The created world is rather unoriginal. It's the usual pseudo-medieval low-technology setting, with kingdoms and dukes and swords and taverns and whores and all the rest of it. But the different kingdoms each have their own unique flavour - each one has a different approach to slavery, poverty, education, medicine, religion and so on. And there are elves and magical creatures in the mix, not to mention warring gods. There is nothing terribly wrong with any of this, and the different regions are nicely differentiated. I like the sound of Holt, where younger sons and daughters of the nobility routinely go into the army. And there are some intriguing throwaway lines - like Asra being called De'Mestre, and references to the 'old language' - which add some welcome depth to the setting.
Elves are a bit out of fashion these days, but they still work well as a shorthand for 'another race' - sort of the same, but different - without the bother of creating one from scratch. These elves are not the twee, whimsical version seen in 'The Hobbit', nor the immortals on a higher plane, seen in 'Lord of the Rings'. These are just - well, different, not better or worse than humans. I rather liked them. Or maybe I just haven't read enough fantasy to be jaded by them, who knows.
The plot, and the backstory underpinning it, is becoming clearer now, in the sense that it's more obvious what is happening (or is going to happen) but it still isn't clear why, at least not to me. In particular, there are now several Seriously Bad Guys who are planning to destroy the world or civilisation (or something), but I have no idea what their motives are. This is always an issue with fantasy - is character X just irredeemably evil, and if not, what does he (or she) hope to get out of this? Surely there has to be more to it than a simple desire to rule the world. Not sure why gods do it, mind you. Who knows why gods do anything? But humans (or elves) really need to have a clear motivation for what they do.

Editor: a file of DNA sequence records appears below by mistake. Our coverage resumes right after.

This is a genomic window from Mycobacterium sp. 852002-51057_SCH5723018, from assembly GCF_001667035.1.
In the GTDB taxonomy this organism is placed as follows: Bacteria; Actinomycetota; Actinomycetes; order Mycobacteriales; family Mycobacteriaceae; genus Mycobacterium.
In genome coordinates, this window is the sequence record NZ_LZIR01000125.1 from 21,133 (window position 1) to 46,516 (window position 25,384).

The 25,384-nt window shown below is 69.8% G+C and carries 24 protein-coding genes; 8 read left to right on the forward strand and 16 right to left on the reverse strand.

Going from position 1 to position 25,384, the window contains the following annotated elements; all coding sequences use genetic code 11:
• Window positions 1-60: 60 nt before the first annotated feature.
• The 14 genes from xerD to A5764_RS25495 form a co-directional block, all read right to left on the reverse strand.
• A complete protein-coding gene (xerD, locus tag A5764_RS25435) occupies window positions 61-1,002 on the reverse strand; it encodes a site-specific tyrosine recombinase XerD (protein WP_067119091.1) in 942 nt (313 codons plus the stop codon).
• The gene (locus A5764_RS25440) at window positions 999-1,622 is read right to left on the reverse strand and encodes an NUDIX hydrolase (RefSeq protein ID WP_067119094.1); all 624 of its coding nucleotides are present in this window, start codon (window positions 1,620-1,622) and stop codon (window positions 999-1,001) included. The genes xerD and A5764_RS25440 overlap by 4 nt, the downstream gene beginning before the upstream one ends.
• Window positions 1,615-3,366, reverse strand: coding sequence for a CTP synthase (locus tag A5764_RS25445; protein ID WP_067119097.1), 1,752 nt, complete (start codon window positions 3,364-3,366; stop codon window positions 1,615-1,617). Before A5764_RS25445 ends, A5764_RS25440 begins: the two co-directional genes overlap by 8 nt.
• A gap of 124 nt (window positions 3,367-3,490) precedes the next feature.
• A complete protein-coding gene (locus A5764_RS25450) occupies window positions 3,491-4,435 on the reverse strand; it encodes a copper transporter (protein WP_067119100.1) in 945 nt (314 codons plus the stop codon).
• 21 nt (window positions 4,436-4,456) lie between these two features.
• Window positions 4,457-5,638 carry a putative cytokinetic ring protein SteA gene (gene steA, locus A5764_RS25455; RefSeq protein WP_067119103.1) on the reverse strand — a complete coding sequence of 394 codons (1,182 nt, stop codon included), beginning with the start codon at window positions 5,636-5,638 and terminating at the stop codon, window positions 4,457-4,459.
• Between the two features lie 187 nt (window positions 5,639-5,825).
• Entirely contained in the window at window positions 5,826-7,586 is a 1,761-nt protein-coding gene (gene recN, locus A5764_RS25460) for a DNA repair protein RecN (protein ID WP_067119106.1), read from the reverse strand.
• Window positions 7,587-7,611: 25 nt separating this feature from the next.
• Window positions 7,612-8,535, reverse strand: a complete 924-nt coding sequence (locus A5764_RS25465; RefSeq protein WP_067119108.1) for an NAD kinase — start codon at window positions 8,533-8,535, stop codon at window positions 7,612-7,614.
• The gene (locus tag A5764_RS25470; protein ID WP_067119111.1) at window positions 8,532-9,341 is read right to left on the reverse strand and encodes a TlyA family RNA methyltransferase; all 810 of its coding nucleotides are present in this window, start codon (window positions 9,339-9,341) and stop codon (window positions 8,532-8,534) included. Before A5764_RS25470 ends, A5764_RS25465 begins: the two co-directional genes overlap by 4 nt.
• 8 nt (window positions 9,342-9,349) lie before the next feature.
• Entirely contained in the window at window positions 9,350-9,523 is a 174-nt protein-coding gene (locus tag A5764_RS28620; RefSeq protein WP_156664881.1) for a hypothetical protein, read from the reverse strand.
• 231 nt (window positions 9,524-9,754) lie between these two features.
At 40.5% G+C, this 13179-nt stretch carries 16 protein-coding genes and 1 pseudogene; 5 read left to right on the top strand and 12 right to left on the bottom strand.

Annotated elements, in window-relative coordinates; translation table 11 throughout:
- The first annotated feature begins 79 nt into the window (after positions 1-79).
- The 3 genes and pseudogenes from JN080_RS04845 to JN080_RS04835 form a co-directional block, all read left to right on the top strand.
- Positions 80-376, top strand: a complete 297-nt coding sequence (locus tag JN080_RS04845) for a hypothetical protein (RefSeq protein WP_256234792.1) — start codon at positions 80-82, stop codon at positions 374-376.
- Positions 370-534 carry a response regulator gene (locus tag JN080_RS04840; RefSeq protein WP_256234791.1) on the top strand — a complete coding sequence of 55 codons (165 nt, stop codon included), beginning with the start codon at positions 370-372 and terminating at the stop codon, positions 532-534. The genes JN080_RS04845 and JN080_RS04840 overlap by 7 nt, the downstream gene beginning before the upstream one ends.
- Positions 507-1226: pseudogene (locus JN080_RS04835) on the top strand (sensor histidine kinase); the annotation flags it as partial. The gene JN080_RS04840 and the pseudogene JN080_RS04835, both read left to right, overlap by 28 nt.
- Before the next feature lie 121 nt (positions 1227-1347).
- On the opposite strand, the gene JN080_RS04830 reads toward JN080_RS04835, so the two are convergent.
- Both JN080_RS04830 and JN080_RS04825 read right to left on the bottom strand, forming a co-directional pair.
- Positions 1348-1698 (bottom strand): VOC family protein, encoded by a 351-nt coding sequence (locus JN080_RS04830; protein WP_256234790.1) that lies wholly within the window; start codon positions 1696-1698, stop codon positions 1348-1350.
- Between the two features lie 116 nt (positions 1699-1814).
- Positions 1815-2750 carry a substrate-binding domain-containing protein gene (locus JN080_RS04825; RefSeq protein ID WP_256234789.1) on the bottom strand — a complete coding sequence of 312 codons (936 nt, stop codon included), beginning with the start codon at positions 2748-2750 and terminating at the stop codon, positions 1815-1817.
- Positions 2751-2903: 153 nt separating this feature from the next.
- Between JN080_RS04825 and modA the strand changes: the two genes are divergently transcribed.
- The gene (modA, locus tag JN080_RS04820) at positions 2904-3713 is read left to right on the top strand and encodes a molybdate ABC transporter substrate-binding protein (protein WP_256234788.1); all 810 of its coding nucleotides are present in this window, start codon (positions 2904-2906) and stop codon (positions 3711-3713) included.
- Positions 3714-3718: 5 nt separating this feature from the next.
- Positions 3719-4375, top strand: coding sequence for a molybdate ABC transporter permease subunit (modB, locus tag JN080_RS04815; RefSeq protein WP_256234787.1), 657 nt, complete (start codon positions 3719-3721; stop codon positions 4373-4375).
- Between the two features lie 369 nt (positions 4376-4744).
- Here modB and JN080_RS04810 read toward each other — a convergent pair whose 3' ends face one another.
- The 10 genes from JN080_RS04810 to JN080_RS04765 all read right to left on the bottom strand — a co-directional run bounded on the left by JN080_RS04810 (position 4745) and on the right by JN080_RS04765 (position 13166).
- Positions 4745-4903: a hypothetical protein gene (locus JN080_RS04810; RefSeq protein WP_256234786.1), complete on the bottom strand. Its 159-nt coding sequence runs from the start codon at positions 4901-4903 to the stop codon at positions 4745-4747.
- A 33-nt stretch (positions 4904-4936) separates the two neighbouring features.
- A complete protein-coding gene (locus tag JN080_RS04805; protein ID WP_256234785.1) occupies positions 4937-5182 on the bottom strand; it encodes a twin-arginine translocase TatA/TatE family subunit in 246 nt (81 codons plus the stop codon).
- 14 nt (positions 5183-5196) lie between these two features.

The magic system is another aspect that's not overwhelmingly original, but is still rather well done. There are mages who have innate powers and they need to be trained to achieve their full potential. There are no chants or magic wands (thank goodness), just an inner force which can be harnessed in various ways, and such power comes with its own costs. I loved the descriptions of magic being used, particularly when it was all about what the user experienced. Magic really came to the fore in this book, being an important part of the plot, and the author cleverly showed the uncertainty involved in it - both in knowing how to achieve an objective, and then to find the strength to sustain it.
This is not an all-action book. There are no big battles. The political manoeuvrings are mostly off-stage. There are a few skirmishes, but they mainly serve to ping one or other main character with an arrow to create a little 'will they survive?' tension and an opportunity for angst and/or bonding. It got a little repetitive. Some other quibbles: there were several multi-year time jumps, and I quickly lost track of dates and ages. There was a lot of to-ing and fro-ing between the Castle and Taarhan, and sometimes I wasn't sure why. There were a few typos and oddities, but not many. I could have done with some foreshadowing of the place where Sild was hidden (if it was there, I missed it). But these are minor criticisms.
What Wallace does well is characters and their interactions, and that's what this book is all about. Where the first part of the trilogy was mostly Caedun, this one focuses on Tiel. Now Tiel was not a particularly inspiring person to start with - he came across to me as a tediously whinging teenager - but in this book he becomes a truly deep and complex character. He grows into his abilities, and learns to live with his past (and future). He still has a temper, is inarticulate and makes stupid mistakes, but he begins at last to show real maturity. It is rare to find this kind of development in a character, where you can understand not only what he is but exactly why, but Wallace pulls this off brilliantly.
I enjoyed this book even better than the first. Despite the world-threatening events going on in the background, the focus was on much more intimate matters - families and how they work, friendship, and fathers and sons. Best line of the book: "I killed the monsters [...]. That's what fathers do." Yes! This is one of those rare moments of perfect rightness. Loved it. So despite the lack of set-piece battles and the like, this is a terrifically readable book. It feels like there's a lot of setup in it, it's true. Yes, we're inching painfully slowly towards the big showdown and yes, much of the book is taken up with putting the important characters where they need to be, but it doesn't matter. I was absorbed every step of the way, loved seeing Tiel come into his own and the pages just kept turning. A good four stars, and let's hope it's not too long before the final part is out.